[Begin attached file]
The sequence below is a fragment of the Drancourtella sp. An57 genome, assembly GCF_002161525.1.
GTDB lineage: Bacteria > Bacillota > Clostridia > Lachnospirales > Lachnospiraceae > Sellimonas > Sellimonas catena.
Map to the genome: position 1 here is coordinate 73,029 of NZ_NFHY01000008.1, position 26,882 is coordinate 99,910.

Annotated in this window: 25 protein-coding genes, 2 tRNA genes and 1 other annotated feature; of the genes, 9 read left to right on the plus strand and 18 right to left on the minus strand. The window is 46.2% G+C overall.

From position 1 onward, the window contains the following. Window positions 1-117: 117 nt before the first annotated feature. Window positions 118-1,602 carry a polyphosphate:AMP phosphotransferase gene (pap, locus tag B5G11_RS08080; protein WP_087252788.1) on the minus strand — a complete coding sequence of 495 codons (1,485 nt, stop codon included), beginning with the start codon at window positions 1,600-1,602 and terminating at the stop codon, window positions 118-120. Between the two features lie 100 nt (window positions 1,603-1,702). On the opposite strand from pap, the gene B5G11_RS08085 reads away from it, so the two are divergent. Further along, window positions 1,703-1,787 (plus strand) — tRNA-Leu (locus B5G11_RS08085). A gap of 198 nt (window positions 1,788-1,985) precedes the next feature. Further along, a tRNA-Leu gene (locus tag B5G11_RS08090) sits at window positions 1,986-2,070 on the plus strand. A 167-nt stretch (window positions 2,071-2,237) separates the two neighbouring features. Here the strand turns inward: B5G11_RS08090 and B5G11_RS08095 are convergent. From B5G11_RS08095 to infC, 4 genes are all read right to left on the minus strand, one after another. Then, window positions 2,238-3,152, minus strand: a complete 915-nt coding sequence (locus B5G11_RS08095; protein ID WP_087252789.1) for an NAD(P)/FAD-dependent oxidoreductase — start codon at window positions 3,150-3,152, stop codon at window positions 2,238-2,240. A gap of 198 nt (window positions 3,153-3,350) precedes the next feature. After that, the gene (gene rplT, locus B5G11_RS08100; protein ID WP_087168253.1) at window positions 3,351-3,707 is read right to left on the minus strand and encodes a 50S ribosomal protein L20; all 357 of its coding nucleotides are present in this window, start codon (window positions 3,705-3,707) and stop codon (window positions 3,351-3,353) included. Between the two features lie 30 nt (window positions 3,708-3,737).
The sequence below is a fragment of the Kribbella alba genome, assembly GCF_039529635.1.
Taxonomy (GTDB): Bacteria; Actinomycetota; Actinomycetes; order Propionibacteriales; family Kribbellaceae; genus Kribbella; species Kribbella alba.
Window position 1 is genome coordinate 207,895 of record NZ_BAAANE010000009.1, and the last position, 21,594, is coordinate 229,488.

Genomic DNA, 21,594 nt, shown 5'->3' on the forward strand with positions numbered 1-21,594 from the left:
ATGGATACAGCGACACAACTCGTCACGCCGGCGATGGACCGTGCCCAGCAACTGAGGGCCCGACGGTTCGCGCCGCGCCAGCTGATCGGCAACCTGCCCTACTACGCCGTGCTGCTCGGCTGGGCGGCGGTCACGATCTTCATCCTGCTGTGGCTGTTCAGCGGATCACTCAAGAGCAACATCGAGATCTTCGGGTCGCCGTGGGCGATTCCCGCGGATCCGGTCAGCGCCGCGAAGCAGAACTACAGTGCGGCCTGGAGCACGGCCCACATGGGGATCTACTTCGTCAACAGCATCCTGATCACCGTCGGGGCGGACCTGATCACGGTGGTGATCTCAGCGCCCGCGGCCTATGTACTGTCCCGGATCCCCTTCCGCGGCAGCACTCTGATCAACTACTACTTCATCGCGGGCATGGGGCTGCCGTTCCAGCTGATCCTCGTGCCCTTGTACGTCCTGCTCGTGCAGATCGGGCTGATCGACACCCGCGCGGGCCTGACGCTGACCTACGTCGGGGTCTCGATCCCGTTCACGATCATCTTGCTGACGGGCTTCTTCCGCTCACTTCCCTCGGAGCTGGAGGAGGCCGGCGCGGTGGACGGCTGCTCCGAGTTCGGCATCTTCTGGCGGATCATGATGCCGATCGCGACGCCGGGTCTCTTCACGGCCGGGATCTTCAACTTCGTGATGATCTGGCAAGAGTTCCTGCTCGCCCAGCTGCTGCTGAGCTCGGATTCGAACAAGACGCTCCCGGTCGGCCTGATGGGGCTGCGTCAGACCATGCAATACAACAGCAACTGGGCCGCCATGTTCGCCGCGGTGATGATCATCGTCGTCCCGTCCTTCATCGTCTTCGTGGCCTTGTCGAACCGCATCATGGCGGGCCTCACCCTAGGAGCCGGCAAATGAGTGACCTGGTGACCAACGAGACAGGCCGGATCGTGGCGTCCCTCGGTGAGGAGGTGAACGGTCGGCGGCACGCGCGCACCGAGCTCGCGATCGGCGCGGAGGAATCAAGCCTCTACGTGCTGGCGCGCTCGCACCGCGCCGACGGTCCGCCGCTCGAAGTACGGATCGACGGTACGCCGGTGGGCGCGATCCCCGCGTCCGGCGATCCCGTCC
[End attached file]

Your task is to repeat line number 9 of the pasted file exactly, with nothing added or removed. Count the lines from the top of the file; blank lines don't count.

Genomic DNA, 21,594 nt, shown 5'->3' on the forward strand with positions numbered 1-21,594 from the left: